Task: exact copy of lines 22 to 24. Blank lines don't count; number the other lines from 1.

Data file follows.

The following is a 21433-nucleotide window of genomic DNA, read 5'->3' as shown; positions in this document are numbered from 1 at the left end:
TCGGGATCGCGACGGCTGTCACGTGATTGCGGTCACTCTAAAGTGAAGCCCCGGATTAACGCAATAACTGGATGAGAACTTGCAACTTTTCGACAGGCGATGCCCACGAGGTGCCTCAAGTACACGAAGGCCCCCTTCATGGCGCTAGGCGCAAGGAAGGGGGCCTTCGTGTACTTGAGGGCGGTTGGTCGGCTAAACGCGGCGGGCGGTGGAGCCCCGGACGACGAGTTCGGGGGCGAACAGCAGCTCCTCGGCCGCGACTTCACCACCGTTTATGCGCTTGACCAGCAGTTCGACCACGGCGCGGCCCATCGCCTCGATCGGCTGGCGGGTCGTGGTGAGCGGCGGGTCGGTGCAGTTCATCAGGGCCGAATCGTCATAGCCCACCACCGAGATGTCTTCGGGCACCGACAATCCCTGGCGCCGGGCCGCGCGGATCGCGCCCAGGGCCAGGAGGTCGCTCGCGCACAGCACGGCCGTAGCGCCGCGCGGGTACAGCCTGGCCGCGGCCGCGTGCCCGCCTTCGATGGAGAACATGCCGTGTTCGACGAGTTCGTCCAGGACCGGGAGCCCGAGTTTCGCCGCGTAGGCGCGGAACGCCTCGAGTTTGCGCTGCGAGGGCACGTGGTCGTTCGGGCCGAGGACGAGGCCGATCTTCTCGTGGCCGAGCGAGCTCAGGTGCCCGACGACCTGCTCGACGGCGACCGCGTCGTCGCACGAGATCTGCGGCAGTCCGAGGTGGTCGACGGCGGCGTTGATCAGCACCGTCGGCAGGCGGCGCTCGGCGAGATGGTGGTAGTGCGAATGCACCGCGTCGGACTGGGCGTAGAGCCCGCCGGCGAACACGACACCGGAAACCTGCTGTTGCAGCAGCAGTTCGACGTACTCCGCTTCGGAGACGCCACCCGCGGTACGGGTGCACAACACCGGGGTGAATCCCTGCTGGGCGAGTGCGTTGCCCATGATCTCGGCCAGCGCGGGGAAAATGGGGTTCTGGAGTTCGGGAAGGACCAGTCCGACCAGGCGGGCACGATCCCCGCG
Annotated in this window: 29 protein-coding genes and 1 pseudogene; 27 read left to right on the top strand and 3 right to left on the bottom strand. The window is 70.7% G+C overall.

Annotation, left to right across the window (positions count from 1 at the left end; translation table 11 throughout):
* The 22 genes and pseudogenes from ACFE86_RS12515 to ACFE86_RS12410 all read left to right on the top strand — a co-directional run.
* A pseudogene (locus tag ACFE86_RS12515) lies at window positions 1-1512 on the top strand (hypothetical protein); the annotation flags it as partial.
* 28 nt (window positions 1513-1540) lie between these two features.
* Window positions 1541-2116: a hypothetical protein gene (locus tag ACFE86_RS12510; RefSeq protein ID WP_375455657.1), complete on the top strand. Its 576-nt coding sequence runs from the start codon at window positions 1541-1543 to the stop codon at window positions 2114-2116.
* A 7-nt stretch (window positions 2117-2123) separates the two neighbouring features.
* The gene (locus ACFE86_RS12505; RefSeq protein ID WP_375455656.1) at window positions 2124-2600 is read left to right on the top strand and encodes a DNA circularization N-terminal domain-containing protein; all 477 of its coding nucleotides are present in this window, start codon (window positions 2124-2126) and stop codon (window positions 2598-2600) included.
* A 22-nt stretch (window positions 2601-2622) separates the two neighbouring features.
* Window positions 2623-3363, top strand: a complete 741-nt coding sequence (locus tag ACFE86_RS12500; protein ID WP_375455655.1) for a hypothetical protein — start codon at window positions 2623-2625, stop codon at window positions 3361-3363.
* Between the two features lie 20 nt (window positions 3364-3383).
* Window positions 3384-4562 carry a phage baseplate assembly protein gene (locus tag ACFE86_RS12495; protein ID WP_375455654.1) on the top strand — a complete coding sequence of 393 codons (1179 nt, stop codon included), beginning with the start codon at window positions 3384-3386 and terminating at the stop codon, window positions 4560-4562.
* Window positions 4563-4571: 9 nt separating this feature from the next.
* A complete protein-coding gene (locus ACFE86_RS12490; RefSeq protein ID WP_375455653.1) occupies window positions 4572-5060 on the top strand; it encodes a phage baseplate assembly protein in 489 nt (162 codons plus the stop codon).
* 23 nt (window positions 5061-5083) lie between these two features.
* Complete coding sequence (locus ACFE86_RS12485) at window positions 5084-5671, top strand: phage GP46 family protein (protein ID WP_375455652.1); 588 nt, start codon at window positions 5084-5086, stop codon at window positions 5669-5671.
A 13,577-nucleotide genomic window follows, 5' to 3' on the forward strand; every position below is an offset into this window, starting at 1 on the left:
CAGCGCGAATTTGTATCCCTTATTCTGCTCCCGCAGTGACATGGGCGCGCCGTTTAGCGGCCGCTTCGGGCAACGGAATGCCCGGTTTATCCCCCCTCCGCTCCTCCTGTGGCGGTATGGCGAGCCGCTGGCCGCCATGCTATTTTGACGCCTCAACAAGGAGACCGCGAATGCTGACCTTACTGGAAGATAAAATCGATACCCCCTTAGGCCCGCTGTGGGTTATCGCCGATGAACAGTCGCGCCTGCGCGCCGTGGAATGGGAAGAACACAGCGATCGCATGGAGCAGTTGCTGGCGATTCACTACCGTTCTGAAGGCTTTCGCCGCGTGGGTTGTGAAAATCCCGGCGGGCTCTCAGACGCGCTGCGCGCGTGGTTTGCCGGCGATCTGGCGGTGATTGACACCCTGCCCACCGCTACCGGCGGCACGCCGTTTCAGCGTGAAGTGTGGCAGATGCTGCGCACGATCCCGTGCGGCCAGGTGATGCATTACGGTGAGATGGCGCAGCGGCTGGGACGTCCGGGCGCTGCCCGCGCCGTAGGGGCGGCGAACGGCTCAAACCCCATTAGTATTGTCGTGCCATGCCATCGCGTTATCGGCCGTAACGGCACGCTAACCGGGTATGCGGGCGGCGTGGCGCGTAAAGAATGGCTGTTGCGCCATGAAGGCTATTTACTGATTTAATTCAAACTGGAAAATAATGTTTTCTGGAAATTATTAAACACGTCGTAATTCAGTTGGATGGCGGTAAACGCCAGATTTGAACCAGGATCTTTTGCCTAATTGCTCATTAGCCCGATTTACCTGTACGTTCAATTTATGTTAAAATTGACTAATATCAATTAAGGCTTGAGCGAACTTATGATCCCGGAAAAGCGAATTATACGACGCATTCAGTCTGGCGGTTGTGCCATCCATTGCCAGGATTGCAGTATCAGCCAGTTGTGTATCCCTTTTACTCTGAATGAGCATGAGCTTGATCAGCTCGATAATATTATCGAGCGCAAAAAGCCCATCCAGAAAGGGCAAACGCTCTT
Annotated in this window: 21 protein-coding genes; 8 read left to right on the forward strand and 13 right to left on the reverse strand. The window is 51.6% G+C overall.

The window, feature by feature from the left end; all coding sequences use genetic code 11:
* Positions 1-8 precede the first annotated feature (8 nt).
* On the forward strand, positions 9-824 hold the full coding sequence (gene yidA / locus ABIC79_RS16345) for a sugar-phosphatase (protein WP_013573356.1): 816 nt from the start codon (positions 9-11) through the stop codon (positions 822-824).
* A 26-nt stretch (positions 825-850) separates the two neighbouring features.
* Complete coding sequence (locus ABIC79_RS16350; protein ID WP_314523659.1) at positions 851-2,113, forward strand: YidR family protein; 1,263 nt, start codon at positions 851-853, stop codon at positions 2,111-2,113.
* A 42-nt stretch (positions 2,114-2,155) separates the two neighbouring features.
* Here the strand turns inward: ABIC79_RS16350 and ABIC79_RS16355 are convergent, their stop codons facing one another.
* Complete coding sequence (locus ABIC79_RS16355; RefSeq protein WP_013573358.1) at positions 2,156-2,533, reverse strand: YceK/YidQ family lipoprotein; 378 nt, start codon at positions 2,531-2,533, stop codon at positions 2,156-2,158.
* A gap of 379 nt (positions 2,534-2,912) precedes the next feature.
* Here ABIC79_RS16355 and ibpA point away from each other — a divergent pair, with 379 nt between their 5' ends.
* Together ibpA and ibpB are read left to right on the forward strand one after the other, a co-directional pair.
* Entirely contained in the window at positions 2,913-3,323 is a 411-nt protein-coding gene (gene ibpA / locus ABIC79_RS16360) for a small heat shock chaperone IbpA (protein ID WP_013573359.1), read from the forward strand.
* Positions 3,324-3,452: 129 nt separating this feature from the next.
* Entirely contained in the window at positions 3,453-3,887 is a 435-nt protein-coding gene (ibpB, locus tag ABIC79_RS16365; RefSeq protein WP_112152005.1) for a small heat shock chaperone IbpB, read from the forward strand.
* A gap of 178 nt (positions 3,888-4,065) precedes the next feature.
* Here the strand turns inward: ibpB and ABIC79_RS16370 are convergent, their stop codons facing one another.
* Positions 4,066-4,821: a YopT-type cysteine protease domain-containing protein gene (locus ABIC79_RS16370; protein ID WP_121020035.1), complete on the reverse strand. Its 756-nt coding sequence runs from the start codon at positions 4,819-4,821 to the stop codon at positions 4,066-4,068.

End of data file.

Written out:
The window, feature by feature from the left end; all coding sequences use genetic code 11:
* Positions 1-8 precede the first annotated feature (8 nt).
* On the forward strand, positions 9-824 hold the full coding sequence (gene yidA / locus ABIC79_RS16345) for a sugar-phosphatase (protein WP_013573356.1): 816 nt from the start codon (positions 9-11) through the stop codon (positions 822-824).